Apple’s Physical Stores

In order to increase Apple’s sales and market share Ron Johnson, the former vice-president of merchandising at Target, the second most successful discount retailer after Wal-Mart was hired by Apple. He was charged with building a fully-owned retail channel, the famous Apple retail stores, developing a sales strategy and making the stores profitable with an investment of US$700 million.

Steve Jobs explained that only in an environment fully controlled by Apple, with Apple-trained staff and only Apple-compatible products, could the superiority of Macs be fully appreciated by consumers. The stores could be used to offer customers solutions using salespeople. The salespeople could show customers how to use the over 500 different items, along with third-party peripherals and software titles. The stores opened in high traffic locations such as on 5th Avenue in New York City. With profit of US$39 million for the fiscal year that ended September 30, 2004, Apple had 103 retail stores, including three outside of the United States, in London, Tokyo and Osaka. Apple planned to and opened more retail stores across the world.

However, the emergency of Apple retail stores created friction with its network of authorized resellers. Resellers such as Santos, MacTech Systems of Bend, Oregon, and Los Angeles-based Computers International filed separate multimillion-dollar lawsuits against Apple, accusing the company of breach of contract, fraud, negligent misrepresentation, false advertising, trade libel, unfair competition defamation charges under the Federal Racketeer Influenced and Corrupt Organizations Act and other counts. By December 2004, there were five lawsuits filed against Apple, and all were waiting for trial dates to be allotted. However, by 2006, Apple had reached out-of-court settlements with all plaintiffs.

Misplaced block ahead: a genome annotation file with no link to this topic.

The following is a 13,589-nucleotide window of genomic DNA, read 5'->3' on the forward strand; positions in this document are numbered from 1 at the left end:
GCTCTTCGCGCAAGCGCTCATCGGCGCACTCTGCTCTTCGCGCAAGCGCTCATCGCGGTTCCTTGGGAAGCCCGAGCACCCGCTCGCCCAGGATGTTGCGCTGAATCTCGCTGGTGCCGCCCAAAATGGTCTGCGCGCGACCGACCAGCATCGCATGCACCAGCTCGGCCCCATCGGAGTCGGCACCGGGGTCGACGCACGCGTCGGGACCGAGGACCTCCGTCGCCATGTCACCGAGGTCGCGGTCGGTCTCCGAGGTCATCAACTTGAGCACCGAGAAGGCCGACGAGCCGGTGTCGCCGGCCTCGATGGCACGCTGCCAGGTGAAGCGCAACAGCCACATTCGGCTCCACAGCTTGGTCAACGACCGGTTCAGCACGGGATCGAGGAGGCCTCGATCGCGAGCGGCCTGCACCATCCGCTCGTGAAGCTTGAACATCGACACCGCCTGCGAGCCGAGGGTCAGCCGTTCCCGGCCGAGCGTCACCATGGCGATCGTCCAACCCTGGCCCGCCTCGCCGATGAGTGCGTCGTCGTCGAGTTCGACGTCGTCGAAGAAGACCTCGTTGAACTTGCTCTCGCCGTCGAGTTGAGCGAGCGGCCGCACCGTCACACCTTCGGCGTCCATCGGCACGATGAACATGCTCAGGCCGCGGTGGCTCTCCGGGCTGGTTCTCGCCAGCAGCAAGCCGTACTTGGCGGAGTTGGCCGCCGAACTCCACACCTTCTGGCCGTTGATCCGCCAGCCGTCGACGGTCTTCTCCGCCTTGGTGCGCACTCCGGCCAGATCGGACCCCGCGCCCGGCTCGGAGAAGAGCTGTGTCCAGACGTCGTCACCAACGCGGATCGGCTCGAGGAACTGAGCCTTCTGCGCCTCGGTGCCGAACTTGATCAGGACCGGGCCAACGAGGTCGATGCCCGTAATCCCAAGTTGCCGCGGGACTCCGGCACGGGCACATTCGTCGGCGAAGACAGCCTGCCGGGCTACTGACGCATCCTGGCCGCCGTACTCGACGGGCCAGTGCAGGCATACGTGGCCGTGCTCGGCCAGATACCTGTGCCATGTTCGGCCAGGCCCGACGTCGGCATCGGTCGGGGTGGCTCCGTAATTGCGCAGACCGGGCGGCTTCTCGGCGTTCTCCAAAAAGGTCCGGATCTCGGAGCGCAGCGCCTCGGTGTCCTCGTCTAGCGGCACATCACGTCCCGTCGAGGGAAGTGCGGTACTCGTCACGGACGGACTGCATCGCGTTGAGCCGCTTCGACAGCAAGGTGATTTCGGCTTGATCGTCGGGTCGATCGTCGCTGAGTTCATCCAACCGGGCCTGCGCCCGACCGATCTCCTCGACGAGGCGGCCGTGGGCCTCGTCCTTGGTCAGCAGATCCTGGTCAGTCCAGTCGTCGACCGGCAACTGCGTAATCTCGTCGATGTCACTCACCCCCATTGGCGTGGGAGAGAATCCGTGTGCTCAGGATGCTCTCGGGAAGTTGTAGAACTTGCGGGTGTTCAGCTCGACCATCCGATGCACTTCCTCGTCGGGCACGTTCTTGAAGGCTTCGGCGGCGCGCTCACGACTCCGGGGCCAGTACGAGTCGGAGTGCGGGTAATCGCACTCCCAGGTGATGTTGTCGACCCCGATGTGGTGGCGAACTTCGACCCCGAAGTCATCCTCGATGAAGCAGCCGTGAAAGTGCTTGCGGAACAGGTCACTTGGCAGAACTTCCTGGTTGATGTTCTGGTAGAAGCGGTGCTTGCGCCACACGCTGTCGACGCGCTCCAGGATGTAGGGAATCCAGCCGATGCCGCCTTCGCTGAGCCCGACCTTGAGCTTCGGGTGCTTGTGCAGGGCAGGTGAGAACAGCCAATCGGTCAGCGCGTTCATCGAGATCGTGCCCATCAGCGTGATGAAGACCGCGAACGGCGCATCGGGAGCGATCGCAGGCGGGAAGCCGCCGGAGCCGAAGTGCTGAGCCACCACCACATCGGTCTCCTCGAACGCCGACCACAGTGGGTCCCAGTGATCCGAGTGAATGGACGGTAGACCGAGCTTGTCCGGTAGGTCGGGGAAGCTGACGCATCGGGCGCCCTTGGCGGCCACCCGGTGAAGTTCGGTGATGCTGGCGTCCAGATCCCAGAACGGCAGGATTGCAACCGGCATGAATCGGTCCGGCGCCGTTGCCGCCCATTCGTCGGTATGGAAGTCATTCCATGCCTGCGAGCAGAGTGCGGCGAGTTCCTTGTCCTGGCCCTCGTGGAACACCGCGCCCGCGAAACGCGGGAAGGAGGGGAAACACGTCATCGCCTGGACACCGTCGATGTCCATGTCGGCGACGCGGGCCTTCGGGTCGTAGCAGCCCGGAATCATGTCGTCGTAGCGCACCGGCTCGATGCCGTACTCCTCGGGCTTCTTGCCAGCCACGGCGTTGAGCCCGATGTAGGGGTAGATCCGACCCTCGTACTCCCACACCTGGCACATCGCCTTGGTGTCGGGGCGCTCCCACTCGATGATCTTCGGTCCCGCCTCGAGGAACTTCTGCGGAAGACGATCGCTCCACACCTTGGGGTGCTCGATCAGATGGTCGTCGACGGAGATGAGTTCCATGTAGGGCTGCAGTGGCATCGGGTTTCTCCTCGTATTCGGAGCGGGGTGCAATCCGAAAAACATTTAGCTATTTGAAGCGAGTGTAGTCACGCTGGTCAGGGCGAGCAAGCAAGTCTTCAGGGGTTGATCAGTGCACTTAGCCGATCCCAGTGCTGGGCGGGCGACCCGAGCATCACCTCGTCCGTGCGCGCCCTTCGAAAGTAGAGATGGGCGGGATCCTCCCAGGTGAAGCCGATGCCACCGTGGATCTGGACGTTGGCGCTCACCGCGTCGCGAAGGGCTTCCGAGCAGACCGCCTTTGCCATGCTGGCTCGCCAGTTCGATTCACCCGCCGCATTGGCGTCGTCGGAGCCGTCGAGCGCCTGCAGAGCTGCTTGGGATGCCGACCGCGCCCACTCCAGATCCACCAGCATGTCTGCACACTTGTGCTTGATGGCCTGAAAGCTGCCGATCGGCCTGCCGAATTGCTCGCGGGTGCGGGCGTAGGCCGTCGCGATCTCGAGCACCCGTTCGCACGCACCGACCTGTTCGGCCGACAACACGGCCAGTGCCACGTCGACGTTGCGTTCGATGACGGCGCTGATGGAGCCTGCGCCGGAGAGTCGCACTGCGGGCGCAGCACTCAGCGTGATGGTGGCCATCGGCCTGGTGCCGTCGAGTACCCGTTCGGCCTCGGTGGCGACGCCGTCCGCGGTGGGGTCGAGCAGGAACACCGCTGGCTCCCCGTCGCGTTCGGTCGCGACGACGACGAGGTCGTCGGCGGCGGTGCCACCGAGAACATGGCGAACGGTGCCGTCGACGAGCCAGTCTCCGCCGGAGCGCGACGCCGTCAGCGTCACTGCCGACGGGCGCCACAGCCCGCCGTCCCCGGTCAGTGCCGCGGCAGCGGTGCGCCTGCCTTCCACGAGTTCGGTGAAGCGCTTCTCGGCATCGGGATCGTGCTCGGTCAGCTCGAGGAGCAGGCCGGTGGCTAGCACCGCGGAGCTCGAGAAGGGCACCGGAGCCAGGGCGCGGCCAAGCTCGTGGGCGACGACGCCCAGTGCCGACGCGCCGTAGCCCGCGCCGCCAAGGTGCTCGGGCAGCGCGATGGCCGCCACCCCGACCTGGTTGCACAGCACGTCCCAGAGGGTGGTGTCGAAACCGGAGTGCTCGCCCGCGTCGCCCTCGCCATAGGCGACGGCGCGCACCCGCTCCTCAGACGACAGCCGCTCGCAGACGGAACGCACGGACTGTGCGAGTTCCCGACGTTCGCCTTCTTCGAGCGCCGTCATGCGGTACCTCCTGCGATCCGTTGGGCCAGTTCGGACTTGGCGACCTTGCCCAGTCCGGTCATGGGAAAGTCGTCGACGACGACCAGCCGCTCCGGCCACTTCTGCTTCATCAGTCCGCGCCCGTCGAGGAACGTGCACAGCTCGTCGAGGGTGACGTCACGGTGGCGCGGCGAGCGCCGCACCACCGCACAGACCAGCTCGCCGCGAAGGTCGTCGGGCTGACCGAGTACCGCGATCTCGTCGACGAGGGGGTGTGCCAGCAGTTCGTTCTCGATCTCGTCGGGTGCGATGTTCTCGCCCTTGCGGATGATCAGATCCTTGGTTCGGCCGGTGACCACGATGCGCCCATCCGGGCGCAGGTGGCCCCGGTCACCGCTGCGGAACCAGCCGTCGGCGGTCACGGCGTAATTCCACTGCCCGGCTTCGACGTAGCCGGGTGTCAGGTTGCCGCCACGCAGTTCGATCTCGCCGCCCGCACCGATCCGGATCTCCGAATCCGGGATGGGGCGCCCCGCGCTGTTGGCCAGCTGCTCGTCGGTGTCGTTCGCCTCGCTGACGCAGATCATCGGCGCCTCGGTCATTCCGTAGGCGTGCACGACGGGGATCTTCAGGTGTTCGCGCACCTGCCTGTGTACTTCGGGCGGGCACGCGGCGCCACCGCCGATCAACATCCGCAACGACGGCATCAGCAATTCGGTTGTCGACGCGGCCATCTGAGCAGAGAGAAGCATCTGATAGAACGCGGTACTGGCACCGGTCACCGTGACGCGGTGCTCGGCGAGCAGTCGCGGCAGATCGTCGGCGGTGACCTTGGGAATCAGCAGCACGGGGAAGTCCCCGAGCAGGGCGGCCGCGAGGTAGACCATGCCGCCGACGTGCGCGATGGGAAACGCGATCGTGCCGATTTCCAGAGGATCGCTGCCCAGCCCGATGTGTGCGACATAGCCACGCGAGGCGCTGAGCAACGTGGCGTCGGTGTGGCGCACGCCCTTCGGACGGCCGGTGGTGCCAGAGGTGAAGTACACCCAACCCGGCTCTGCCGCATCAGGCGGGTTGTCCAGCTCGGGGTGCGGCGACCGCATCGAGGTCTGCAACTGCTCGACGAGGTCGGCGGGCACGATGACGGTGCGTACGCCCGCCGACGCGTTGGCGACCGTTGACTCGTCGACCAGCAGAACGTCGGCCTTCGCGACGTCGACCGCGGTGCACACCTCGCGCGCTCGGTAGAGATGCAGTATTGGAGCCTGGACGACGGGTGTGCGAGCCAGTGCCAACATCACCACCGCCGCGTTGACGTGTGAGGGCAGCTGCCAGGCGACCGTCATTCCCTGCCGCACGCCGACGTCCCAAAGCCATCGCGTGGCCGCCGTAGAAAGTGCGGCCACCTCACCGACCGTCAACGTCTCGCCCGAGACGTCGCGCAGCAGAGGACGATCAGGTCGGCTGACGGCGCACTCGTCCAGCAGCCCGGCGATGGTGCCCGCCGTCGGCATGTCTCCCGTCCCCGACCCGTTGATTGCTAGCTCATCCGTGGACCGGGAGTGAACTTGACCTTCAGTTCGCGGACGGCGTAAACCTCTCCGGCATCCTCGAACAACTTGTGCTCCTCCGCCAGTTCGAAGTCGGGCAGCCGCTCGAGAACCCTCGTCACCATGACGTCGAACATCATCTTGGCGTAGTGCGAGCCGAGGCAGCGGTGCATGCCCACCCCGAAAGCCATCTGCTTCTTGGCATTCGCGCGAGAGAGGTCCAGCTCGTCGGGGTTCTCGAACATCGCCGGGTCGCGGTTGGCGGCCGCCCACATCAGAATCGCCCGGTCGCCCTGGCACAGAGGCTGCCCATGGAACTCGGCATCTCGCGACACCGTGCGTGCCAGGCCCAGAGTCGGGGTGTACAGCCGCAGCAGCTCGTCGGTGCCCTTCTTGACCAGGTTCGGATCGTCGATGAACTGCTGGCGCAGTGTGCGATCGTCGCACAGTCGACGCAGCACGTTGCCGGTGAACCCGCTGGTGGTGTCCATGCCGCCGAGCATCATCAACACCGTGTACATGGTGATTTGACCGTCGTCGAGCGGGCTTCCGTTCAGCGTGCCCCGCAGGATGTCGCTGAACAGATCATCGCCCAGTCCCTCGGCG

Apple’s Retail Approach

Apple held a competitive advantage with respect to retail because of how the company handled its people. Apple generally tended to hire employees who were already big fans of the brand and were passionate about what they were selling.

Apple carefully trained its employees by new employees watching and listening to podcasts about selling techniques. They watched more experienced salespeople while they executed the company’s three-step sales process: position, permission, and probe. When salespeople met a customer, they explained to the customer that they have some questions to ask in order to understand their needs, then obtained permission to ask those questions, and then kept digging in order to determine which products were the best fit for a given customer’s needs. Overall, Apple employees focused on dispensing information. This approach was effective as stores averaged approximately $4,000 in gross sales per square foot of retail space per month.

Apple also treated its employees like adults – they were taught to work together, as customers can easily tell when employees don not get along with each other. Retail zones had adequate staff to avoid loss of sales and profits arising from keeping customers waiting. Apple employees handed out business cards, a habit that was not typical in a retail environment.

Diversification – The Digital Hub strategy